TBILISI – Jobs continue to be the top national issue of concern in Georgia, according to the findings of a National Democratic Institute (NDI) poll released here today. Some 63 percent of poll respondents ranked it as number one, while the cost of communal services is the top local issue at 46 percent.
Thirty-nine percent of poll respondents think that Georgia is headed in the right direction, compared to 16 percent who disagree. Regarding Prime Minister Bidzina Ivanishvili’s statement that he will step down soon after the 2013 presidential election, 71 percent disapproved, compared to 18 percent who did not. Fifty-one percent of respondents are unaware of the discussion around constitutional amendments.
While the number of people who identify themselves as employed increased to 35 percent, most people believe that the number of jobs available in Georgia has either stayed the same or decreased since October 2012. Furthermore, since last October’s elections, most people believe that crime has either stayed the same or increased. However, overall 64 percent of poll respondents see the current government as making changes that matter to them, while 30 percent do not.
The number of people who think Georgia is a democracy has increased from 38 percent to 44 percent since NDI’s last poll in June (NDI Georgia Public Opinion Poll_June 2013), and 77 percent of respondents think that elections will either be totally or somewhat well conducted.
Seventy percent of respondents are dissatisfied with Georgia’s current relationship with Russia, while 73 percent continue to support Georgia’s stated goal of entering NATO and 81 percent support entering the European Union (EU).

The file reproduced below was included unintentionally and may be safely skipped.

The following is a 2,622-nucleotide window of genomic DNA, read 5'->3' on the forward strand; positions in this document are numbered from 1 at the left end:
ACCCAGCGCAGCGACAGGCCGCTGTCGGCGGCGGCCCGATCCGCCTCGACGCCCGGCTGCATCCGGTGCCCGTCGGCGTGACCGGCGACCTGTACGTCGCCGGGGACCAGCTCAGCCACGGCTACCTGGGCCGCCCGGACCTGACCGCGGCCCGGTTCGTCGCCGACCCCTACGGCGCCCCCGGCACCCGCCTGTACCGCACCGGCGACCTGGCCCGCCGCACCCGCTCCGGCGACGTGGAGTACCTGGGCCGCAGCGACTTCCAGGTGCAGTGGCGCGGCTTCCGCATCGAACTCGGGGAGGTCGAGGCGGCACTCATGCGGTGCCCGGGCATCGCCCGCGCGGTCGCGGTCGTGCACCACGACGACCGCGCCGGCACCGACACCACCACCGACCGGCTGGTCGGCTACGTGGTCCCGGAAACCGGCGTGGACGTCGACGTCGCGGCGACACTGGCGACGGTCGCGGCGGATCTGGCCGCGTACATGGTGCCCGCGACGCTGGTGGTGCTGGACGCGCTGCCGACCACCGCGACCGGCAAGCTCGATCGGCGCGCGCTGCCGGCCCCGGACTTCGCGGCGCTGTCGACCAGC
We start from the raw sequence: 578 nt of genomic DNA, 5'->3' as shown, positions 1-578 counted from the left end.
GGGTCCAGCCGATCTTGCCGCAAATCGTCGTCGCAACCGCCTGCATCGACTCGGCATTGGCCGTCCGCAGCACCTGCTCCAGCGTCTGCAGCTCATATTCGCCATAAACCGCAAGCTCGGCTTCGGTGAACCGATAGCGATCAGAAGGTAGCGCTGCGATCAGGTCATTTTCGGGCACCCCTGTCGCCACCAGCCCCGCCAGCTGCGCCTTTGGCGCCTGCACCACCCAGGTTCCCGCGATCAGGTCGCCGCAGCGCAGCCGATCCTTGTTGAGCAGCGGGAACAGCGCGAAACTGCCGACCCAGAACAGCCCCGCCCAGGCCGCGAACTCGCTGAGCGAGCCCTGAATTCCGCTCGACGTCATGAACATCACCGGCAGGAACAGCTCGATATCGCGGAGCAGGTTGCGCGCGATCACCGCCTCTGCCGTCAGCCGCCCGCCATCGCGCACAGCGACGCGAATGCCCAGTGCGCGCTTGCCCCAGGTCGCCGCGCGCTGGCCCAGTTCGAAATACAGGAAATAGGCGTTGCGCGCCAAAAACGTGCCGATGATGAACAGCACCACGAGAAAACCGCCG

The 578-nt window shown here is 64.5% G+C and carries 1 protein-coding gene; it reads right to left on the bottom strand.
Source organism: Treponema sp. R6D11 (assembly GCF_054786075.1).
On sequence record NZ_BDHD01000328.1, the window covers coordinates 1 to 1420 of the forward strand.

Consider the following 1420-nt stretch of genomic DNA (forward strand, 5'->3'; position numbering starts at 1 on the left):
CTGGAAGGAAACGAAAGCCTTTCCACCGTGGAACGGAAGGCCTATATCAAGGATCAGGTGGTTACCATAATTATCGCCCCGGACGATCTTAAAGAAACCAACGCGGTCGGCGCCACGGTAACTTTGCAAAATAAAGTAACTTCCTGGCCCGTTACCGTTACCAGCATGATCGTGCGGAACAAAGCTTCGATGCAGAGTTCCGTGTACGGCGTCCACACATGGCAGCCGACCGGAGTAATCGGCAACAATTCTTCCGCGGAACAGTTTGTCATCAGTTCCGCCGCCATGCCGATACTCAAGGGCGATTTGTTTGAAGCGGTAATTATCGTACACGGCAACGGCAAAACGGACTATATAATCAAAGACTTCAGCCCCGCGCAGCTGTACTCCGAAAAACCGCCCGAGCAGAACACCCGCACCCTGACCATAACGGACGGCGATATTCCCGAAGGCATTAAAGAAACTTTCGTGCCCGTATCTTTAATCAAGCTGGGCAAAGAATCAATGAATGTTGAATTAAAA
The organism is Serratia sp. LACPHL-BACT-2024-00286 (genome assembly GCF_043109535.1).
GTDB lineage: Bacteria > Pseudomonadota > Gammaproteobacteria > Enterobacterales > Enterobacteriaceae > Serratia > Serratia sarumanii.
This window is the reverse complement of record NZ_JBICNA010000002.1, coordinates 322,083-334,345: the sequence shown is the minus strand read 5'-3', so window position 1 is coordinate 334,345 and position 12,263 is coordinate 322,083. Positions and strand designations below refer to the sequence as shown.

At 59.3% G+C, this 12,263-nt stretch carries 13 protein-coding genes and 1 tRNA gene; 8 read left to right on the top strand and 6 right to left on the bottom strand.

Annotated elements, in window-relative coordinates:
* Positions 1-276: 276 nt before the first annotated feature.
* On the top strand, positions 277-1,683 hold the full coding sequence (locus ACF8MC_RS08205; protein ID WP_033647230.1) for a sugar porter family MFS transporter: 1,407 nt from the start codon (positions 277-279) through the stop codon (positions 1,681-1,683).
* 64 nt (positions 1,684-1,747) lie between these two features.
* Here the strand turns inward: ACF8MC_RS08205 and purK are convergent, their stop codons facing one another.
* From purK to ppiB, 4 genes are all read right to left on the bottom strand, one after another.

“Jobs remain the top issue of national importance, with most people saying that the number of available jobs has either stayed the same or decreased since October 2012. Similarly, most respondents say that crime has either stayed the same or increased in the same time period. However, by a more than a 2-1margin people agree that the current government is making changes that matter to them,” said Luis Navarro, NDI’s country director in Georgia. “An overwhelming majority of respondents disapprove of both Prime Minister Ivanishvili’s statement that he will step down from office shortly after the presidential election and the country’s current relationship with Russia. However, most respondents continue to support the government’s goals of joining NATO and the EU, as well as positively assessing the conduct of the upcoming election.”
The survey looks at issues of public importance, perceptions of democracy and attitudes toward reforms, as well as various domestic and foreign policy issues. The results reflect data collected from Aug. 18 through Sept. 3 in face-to-face interviews with a nationwide representative sample of Georgian speakers that included 3,838 completed interviews. The survey has an average margin of error of +/-2%.
NDI’s survey work is funded by the Swedish International Development Cooperation Agency (Sida) and carried out by the Caucasus Research Resource Centers (CRRC).